EDITORS NOTE: Sharon Robinson, daughter of iconic baseball player Jackie Robinson, has been awarded the 2020 Grateful American Book Prize for Child of the Dream, A Memoir of 1963. The book, for young readers, is her recollection of events that impacted her and her family the year Sharon turned 13 years of age. What follows is an interview with Sharon conducted by co-founder of the Prize David Bruce Smith.
David: What inspired you to write Child of the Dream?
Sharon: It was a combination of factors. I turned thirteen in 1963. That made it a landmark year, but it was also a pivotal year for the country and the Civil Rights Movement. Just think, the day after I turned thirteen George Wallace, the newly elected Governor of Alabama, proclaimed: “Segregation Today, Segregation Tomorrow, Segregation forever.” I will never forget those words or the chill it sent through my body. To me, George Wallace had declared war. There were many poignant moments to follow that I felt compelled to share with children today. The Children’s Crusade in May where we witnessed kids my age marching peacefully and being thrown down, their clothes tattered by the force of fire hoses. Children singing songs of freedom as they are led to jail. My family attended The March on Washington in August and planned and hosted a jazz concert, the first of many fund raisers for the movement, at our home in Connecticut. Nineteen sixty-three was the year I began to find my voice amidst turmoil at home and in the world. Children today are being asked to stand up against bullies, racism, and poverty. I hoped to inspire them by sharing my personal story and telling it within the context of history.
David: Jackie Robinson was a multifaceted individual, the perfect protagonist for a book such as yours. Is that why you decided to write the book?
Sharon: So true…. Jackie Robinson was a great athlete, but he was also an activist, author, speaker, fundraiser for the Civil Rights Movement, son, husband, father. I was proud to share the complexity and life-long commitment of the man and delighted to provide a glimpse into how we as a family functioned during stressful times.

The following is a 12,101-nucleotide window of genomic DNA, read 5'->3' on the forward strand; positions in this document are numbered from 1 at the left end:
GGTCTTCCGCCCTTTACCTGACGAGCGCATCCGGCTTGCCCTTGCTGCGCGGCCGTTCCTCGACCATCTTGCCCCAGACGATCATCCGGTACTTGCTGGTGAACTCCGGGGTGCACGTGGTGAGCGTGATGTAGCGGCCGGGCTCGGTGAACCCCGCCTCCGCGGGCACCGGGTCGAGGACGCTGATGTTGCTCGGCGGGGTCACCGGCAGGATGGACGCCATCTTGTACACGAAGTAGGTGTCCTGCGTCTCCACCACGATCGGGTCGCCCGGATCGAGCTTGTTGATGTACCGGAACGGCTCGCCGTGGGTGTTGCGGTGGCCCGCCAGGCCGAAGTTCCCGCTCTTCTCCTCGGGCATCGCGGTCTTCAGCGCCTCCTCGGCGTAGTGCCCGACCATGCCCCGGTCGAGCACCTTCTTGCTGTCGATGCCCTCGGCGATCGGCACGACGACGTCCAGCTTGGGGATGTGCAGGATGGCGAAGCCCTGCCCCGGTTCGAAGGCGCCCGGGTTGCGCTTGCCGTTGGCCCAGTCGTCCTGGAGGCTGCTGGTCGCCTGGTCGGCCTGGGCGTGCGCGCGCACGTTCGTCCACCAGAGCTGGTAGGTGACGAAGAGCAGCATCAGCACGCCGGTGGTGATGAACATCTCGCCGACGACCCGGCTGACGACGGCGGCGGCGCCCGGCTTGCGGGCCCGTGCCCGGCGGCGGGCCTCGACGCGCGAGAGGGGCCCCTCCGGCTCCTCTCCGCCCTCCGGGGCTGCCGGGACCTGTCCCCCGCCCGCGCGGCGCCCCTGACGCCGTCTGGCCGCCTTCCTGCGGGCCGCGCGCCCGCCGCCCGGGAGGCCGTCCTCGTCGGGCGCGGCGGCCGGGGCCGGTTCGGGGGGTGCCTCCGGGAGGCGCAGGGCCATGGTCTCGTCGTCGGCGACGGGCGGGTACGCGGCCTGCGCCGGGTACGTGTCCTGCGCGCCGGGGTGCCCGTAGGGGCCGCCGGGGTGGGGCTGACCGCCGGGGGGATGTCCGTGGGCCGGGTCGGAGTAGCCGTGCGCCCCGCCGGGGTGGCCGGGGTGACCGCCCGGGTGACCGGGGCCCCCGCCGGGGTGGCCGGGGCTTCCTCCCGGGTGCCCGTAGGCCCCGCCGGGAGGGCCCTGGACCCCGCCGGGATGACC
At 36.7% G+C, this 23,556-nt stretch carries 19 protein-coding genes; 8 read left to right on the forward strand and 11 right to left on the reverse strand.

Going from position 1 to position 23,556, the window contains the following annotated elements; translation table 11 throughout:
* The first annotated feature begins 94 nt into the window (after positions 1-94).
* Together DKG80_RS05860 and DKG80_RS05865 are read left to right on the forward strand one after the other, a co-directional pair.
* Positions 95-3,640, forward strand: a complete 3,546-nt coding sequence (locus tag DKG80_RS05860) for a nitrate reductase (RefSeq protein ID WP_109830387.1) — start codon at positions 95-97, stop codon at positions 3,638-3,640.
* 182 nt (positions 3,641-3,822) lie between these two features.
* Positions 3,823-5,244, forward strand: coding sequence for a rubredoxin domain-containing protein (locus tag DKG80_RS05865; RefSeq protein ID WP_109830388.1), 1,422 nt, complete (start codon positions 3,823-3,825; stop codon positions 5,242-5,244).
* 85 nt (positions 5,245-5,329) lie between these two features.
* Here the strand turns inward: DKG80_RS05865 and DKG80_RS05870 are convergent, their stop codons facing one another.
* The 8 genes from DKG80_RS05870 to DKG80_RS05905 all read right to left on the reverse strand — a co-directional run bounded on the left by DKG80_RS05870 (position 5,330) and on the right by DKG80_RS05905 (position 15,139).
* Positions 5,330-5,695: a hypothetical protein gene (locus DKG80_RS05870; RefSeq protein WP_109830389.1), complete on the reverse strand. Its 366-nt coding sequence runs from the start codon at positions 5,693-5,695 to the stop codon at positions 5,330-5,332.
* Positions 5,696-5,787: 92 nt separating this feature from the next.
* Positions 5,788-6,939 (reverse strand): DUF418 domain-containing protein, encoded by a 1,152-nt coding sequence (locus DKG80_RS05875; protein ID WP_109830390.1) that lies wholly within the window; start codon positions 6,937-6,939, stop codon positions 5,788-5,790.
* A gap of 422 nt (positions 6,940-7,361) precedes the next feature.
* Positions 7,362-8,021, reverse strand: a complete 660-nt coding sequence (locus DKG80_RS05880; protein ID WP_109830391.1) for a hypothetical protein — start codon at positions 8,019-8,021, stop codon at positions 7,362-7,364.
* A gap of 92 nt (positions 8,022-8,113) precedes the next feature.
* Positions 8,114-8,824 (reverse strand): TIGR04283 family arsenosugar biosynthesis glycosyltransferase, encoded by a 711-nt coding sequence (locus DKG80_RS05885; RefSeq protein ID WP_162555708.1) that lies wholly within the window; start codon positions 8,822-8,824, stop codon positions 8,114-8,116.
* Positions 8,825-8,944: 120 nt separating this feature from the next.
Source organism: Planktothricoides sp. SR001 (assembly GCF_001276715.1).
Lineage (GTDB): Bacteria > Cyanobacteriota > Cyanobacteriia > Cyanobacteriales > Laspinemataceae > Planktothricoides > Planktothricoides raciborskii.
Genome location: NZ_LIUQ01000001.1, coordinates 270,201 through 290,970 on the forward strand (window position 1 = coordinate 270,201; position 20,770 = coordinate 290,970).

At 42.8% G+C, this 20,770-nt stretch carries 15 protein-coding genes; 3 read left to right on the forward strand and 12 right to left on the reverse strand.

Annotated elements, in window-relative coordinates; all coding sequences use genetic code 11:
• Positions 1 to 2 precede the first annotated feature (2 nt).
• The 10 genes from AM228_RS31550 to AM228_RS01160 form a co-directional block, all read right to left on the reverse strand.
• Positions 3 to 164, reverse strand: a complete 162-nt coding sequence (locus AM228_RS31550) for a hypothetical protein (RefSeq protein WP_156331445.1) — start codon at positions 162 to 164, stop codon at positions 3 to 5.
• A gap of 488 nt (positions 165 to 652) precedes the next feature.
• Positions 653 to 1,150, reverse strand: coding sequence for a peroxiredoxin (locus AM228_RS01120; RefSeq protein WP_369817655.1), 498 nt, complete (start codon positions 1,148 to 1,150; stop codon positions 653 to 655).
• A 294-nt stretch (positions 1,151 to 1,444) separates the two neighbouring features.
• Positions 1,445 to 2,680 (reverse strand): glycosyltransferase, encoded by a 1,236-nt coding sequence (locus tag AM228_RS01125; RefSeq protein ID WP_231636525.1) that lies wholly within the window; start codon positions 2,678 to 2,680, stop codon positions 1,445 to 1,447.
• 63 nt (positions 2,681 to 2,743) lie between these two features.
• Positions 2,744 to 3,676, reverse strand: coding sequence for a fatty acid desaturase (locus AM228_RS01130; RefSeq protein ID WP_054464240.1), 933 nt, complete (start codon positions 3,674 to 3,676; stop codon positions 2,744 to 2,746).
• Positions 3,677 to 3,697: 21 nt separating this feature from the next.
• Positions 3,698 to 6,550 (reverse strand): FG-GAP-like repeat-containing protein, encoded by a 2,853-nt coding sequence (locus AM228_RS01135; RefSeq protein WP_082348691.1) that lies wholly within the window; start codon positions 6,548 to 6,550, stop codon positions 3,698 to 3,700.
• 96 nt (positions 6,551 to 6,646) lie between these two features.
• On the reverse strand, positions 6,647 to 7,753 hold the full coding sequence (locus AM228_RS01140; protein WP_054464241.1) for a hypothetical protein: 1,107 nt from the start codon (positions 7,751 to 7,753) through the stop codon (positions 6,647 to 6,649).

David: How would you describe your family?
Sharon: I would say we were a complicated and loving family. We grew up with fame and responsibility. Our parents were open and honest about race and shielded us from it at the same time. We lived in Stamford, Connecticut where my brothers and I integrated our schools and neighborhood. At the dinner table, we listened to Dad’s reports on the movement from his travels South. I was five when the Little Rock Nine called Dad while we were eating dinner. We all thought they were so brave. Yet, we did not understand how the more subtle racism in the North was affecting us. We did not share our pain with our parents. We did not even understand it until we were adults. We focused on the larger Civil Rights Movement and the need to end segregation in the Southern states. Ultimately, troubles at home forced us to be more open with each other.
David: How did you feel when you learned you had been selected to receive this year’s Grateful American Book Prize?
Sharon: David, I was absolutely thrilled! Like many, I did not love history in high school. It was an adult acquired passion. I love research and I dug deep for this book. While I had spent a couple of years researching and plotting how to tell the story, I was under heavy time constraints to meet my publishing deadlines. It was like high school and college again. Thankfully, I do well under pressure. I wanted to do this story justice and be open and honest with it at the same time. I knew that I judge a book’s impact on how children react to the story. My visits to schools, bookstores, and teacher conventions gave me a sense of the book’s success. Did I strike the right tone? The reaction to Child of the Dream: A memoir of 1963 from girls and boys was tremendous! Teachers and booksellers seemed excited and the reviews were good. When I received the call that I had won the Grateful American Book Prize, I felt so honored, proud, and deeply moved. The award recognizes the importance of encouraging kids to understand and appreciate the history of our nation. After dancing about the house, I called my mother and brother and we had a virtual celebration!